If you need to add light, make sure that the lamps you use have a “daylight” color temperature or else the artificial light won’t match your sunlight, and you’ll get an ugly picture. Also, avoid using a flash because this will cause the ugliest effect of them all: red eyes!

To smile or not to smile?

We usually advise people not to smile in their passport pictures because this is the only way to be sure you’re not smiling too much. But the State Department has relaxed their Do Not Smile requirement somewhat in recent years, and a slight smile is now permissible. Let me emphasize the word “slight.” This means NO TEETH! No big movie-star grins. In other words, keep your lips sealed. Think happy thoughts, and wear a relaxed but pleasant expression on your face. Don’t overdo it.

What makeup is best for your passport photo?

You want your makeup to be subtle and natural-looking for your passport photos. Don’t do anything over-the-top like you’re about to go out to a bachelorette party at a downtown nightclub! Keep it simple: perhaps a light matte foundation, a little blush, and a little mascara. Your picture needs to show the actual, natural color of your skin. Avoid sparkling or shiny makeup such as lip gloss and glittery eyeshadow. Maybe ditch the false eyelashes.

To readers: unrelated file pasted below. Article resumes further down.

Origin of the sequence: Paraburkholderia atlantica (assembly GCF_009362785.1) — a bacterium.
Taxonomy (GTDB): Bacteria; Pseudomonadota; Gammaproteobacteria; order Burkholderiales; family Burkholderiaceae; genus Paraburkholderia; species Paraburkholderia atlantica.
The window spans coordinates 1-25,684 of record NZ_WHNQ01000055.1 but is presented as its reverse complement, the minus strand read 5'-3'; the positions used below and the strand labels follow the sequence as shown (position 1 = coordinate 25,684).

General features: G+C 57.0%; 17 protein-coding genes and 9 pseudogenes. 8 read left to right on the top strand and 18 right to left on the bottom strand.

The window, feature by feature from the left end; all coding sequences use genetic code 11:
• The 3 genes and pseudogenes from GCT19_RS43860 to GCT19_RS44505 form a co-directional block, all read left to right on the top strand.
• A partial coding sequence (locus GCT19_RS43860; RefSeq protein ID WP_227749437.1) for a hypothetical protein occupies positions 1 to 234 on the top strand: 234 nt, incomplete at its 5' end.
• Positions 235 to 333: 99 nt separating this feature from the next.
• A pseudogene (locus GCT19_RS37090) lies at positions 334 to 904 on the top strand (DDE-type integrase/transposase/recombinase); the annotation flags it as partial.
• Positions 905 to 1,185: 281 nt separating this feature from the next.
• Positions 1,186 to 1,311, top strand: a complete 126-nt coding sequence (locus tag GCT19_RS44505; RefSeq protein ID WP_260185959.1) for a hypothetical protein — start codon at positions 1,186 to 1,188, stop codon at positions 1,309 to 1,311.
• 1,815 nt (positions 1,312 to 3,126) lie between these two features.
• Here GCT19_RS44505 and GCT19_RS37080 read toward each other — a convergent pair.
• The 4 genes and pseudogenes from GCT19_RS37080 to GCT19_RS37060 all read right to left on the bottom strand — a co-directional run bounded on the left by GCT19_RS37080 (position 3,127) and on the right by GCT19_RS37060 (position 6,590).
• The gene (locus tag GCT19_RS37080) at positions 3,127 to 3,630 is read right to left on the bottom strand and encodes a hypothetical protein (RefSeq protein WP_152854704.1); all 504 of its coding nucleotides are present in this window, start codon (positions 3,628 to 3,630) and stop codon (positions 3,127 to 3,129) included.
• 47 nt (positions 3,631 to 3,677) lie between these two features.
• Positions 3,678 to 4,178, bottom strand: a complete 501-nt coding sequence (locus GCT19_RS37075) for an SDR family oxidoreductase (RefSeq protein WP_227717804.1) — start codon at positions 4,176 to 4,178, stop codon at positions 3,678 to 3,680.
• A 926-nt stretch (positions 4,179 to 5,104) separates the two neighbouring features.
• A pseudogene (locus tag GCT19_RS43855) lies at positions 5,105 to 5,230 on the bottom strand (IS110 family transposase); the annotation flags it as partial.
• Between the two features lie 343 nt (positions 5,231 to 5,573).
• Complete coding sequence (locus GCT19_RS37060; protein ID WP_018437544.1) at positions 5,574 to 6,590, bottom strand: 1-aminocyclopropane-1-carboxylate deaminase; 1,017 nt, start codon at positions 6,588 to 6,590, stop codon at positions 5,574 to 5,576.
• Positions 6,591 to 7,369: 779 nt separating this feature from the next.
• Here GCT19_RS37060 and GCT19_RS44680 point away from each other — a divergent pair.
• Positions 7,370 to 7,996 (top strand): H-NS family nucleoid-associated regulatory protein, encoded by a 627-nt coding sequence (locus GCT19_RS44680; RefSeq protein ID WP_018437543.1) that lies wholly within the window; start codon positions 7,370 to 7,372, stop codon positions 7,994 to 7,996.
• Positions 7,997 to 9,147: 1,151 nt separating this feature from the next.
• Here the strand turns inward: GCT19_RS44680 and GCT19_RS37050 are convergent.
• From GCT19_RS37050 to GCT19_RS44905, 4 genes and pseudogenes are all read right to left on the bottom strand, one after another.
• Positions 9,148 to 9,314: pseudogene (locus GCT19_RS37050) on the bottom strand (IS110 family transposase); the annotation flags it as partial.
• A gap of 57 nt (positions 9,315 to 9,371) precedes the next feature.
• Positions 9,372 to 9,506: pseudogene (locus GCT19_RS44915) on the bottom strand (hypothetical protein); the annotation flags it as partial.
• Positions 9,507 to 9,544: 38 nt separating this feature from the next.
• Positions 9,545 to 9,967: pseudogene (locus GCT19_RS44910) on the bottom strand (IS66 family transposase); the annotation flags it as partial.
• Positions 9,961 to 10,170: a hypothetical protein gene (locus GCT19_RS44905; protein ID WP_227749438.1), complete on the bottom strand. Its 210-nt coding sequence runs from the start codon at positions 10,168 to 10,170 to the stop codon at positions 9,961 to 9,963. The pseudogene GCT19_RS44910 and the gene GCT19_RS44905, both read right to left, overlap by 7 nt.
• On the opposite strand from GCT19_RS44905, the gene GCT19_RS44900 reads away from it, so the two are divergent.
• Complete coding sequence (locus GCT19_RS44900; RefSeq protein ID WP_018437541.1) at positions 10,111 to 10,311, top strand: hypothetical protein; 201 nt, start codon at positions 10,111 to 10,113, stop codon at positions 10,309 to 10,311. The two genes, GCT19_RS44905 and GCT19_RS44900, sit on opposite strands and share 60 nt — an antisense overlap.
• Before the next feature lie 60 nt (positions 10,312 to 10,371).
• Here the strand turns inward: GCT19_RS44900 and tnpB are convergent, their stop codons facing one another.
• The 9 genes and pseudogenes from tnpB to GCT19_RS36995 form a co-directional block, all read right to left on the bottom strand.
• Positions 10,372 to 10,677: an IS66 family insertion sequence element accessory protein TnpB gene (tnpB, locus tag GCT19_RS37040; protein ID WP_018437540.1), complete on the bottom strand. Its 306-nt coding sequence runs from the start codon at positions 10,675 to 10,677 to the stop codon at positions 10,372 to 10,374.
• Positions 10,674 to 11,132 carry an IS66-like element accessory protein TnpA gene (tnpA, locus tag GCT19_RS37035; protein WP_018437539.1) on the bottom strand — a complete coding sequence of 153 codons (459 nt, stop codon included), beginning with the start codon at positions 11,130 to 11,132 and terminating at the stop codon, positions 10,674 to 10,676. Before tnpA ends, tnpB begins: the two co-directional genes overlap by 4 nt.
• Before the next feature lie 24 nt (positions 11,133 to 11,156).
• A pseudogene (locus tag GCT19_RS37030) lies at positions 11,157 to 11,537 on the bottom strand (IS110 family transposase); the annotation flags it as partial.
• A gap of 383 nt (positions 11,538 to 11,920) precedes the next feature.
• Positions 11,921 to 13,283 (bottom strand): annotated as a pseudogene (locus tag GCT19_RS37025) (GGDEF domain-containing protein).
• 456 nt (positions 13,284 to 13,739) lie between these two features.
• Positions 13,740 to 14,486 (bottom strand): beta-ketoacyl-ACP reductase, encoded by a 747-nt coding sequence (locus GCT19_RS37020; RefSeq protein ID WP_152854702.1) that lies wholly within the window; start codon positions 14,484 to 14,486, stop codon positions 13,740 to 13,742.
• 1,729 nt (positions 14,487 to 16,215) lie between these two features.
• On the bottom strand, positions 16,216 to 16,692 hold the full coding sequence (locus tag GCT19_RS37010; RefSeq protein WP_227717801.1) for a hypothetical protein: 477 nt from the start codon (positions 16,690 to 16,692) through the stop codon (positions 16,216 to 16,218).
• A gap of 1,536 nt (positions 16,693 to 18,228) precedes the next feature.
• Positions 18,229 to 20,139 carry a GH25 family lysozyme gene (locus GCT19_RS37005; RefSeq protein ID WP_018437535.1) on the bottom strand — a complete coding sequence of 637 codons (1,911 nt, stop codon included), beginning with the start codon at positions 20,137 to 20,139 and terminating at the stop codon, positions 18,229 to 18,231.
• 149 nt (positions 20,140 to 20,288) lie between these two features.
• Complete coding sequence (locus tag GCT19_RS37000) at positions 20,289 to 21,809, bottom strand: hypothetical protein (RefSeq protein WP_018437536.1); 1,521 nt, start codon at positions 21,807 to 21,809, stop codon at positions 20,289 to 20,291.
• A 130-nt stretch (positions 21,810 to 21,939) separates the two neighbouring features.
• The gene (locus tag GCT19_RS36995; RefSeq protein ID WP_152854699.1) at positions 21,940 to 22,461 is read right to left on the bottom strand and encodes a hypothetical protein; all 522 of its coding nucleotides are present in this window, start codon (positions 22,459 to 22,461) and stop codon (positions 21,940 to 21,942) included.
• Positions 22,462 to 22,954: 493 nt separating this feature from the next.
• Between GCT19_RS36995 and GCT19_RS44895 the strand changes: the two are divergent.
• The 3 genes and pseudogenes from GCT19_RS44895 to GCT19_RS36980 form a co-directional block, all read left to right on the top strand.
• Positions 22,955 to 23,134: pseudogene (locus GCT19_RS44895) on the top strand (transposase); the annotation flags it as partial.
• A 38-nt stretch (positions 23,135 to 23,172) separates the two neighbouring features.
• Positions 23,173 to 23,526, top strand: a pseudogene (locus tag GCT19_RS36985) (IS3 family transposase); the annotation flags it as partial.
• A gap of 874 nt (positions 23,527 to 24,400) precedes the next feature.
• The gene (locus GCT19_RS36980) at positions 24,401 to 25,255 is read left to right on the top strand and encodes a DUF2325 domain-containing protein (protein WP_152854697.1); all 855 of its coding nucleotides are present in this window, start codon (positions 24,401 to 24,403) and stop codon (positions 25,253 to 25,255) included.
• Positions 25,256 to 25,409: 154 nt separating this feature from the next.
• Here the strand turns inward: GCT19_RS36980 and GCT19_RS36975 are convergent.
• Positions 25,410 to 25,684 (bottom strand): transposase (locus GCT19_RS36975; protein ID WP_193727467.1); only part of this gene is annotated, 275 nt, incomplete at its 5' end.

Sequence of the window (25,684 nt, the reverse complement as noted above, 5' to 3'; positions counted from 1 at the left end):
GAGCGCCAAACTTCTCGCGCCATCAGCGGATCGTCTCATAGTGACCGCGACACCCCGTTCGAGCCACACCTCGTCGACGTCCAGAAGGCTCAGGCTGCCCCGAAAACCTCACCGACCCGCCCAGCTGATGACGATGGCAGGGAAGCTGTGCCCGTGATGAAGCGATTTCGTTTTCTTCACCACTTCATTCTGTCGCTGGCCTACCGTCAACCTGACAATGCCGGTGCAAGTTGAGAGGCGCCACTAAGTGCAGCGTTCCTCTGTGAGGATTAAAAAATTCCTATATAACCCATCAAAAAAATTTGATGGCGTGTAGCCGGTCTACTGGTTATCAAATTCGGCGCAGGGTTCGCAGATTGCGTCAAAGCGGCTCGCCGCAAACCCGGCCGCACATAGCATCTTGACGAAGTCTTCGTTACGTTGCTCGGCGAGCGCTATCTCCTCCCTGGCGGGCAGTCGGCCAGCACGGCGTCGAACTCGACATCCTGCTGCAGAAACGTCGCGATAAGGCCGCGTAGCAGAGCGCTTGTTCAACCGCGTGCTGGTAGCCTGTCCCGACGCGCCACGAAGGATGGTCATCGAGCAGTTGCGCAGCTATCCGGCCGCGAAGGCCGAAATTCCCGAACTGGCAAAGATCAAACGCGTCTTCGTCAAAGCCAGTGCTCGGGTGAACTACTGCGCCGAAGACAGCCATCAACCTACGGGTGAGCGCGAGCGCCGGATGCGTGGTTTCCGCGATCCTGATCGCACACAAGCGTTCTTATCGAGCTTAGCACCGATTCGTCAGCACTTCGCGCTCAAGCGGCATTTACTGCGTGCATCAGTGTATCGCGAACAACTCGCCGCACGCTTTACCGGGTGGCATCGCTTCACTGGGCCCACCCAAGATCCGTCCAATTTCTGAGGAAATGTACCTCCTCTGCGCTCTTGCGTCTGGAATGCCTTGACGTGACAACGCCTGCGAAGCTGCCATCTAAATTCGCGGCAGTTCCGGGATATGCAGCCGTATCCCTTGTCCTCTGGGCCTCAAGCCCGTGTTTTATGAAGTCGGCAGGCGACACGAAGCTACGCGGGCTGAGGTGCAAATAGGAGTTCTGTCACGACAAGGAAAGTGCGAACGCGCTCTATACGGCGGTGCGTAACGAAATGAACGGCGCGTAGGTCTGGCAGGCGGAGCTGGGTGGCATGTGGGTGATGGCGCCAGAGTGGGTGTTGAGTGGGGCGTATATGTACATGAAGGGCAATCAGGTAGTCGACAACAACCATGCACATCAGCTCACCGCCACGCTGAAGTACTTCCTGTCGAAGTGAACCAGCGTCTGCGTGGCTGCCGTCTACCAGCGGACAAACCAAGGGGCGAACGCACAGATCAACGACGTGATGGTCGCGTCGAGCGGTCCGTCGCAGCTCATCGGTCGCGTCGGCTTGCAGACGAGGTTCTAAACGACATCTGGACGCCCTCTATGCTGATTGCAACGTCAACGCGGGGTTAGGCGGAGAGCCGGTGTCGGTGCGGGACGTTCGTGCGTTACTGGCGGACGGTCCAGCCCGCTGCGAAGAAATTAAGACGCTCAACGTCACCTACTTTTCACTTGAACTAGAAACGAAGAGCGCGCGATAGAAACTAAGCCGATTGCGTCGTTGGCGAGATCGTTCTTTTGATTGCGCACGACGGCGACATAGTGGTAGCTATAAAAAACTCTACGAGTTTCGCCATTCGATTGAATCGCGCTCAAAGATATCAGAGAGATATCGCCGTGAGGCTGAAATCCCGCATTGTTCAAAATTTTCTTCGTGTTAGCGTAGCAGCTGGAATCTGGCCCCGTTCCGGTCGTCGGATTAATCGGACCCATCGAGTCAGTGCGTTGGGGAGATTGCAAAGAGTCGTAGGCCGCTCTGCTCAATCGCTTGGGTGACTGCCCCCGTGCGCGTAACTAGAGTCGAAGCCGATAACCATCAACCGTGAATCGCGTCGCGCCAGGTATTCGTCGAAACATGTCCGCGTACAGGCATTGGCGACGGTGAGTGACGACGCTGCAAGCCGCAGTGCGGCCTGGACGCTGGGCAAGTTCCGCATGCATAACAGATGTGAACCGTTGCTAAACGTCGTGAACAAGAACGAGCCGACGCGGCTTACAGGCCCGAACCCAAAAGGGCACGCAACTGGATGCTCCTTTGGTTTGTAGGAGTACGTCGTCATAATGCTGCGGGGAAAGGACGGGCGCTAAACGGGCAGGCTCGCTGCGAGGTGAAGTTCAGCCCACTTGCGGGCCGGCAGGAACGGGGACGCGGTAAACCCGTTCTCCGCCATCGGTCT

What hairstyle should you go for?

You can probably wear your hair the way you usually do, with some exceptions. Remember that your entire face must be visible in the passport photo, so if you usually comb your hair over your eyes, or hide behind big “emo” bangs, then you will need to make a change. The fringe of your bangs cannot cross over the line of your eyebrows, so big bangs will need to be combed back.

If you have really long hair, you may want to wear it up in the photo. If you have really big hair, like a large afro, you may want to pull it back because your hair cannot extend beyond the edge of the photograph. Other than this, feel free to wear your hair as you like.

Avoid these things when taking your passport photo